End of university student cap helps Unite fill more rooms

 
Kasmira Jefford
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Unite plans to deliver an extra 4,400 bed spaces over the next three years (Source: Getty)
Britain's largest student digs provider Unite saw profits jump by 44 per cent last year after government measures to remove the cap on the number of students universities can admit helped boost room reservations.

The FTSE 250-listed company, which has 43,000 beds across the UK, said net asset value per share rose 13.6 per cent to 434p last year, thanks in part to a 3.3 per cent increase in rents on a like-for-like basis.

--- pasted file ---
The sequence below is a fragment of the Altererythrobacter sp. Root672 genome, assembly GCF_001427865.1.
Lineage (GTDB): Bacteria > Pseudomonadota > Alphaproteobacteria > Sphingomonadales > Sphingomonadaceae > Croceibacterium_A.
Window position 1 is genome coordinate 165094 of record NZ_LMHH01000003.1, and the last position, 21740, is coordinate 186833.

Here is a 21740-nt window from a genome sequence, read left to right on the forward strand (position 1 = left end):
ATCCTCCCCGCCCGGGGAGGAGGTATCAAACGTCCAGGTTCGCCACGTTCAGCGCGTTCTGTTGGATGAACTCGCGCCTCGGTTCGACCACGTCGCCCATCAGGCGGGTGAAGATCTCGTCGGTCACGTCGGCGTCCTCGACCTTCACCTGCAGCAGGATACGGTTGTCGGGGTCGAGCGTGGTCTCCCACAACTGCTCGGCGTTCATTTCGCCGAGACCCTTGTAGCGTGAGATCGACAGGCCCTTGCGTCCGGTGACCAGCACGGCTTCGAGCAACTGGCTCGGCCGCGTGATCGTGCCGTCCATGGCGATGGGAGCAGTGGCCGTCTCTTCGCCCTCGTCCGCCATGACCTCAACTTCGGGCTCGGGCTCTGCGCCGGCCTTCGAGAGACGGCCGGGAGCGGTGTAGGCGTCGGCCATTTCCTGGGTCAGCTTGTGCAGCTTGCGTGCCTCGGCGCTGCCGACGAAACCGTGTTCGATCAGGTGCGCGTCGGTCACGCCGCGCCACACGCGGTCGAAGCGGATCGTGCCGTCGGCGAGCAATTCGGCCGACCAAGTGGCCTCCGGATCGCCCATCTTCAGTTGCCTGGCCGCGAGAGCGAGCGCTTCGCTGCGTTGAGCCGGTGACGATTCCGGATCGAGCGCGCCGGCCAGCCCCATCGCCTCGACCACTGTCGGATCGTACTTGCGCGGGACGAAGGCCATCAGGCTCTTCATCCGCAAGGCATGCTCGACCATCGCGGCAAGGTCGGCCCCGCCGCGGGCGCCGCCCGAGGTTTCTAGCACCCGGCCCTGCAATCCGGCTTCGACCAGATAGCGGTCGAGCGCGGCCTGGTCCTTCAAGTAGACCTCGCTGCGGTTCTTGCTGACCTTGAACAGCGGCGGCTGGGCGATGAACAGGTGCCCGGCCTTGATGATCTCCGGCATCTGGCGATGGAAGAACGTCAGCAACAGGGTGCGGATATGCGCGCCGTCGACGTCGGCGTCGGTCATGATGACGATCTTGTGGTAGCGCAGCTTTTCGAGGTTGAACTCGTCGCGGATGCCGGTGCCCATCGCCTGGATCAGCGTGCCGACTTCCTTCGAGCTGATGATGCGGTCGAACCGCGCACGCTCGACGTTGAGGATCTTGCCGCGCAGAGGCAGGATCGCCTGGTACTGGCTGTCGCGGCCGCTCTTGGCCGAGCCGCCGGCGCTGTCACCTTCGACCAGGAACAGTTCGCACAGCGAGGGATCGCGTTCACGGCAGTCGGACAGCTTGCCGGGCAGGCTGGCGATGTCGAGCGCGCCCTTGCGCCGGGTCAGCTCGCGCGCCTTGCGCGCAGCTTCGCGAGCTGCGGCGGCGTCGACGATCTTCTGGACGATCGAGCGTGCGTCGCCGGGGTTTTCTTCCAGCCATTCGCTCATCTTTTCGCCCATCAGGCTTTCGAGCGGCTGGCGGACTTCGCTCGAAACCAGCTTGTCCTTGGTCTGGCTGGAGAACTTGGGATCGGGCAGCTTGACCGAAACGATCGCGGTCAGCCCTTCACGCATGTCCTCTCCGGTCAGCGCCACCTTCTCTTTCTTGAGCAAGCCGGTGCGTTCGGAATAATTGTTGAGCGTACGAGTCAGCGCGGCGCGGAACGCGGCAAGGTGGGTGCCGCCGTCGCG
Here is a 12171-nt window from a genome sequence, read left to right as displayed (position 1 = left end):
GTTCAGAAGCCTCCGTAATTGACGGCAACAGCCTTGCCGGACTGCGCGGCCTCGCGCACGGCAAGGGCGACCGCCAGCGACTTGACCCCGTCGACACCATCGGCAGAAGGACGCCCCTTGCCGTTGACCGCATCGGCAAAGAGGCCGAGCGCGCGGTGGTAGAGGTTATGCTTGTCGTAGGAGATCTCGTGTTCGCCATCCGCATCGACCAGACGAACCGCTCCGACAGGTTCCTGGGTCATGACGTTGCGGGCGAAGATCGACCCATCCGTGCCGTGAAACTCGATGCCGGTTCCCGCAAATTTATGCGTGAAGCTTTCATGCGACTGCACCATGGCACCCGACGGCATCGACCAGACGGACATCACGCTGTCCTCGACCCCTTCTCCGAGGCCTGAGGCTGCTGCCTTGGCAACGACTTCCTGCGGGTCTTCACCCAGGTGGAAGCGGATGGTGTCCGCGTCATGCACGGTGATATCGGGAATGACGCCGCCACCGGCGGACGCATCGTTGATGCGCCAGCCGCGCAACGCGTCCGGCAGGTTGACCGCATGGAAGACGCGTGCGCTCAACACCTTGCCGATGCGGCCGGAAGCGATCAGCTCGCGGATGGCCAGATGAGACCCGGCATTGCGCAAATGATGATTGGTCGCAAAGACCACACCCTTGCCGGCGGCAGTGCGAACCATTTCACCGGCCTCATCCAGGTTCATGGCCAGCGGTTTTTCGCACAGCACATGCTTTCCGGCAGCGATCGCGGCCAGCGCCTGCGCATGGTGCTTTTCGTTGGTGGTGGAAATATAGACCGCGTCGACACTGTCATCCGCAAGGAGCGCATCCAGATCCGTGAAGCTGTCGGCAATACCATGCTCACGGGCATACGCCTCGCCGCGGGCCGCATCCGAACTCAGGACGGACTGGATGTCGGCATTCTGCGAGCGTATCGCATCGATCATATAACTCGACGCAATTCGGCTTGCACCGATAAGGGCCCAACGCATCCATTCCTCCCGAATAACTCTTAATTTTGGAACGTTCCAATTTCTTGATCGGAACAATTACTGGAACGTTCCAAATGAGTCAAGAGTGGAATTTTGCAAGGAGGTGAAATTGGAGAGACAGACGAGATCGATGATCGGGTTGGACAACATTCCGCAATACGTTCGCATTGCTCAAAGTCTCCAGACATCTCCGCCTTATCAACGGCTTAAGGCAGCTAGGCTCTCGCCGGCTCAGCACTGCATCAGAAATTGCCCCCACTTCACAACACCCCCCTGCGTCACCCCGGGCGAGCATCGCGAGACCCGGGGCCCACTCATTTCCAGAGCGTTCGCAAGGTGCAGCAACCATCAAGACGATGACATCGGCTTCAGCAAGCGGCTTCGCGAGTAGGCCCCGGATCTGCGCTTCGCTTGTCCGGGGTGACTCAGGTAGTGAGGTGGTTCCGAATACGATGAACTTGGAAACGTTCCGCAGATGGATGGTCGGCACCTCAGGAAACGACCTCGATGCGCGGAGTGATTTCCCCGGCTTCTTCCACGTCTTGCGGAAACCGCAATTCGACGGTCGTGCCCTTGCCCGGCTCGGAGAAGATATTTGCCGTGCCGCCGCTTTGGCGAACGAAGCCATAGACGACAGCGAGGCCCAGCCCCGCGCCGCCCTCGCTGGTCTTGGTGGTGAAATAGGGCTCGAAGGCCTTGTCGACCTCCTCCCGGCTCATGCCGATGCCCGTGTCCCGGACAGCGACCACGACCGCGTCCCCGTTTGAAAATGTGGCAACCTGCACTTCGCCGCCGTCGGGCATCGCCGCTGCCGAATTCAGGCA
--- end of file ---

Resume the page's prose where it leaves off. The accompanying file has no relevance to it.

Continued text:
A record 512,000 students were awarded university places in September, up four per cent on the previous year, after changes set out in 2013’s Aut­umn Statement meant universities were able to admit an extra 30,000 students per year.

The cap will be removed altogether this year, which is expected to fuel further growth in student numbers seeking admission and boost demand for rooms, Unite chief executive Mark Allan said.

Room reservations for September are already three per cent ahead of last year at 65 per cent capacity.

Unite plans to deliver an extra 4,400 bed spaces over the next three years to meet demand, with 32,000 being built across the sector as a whole.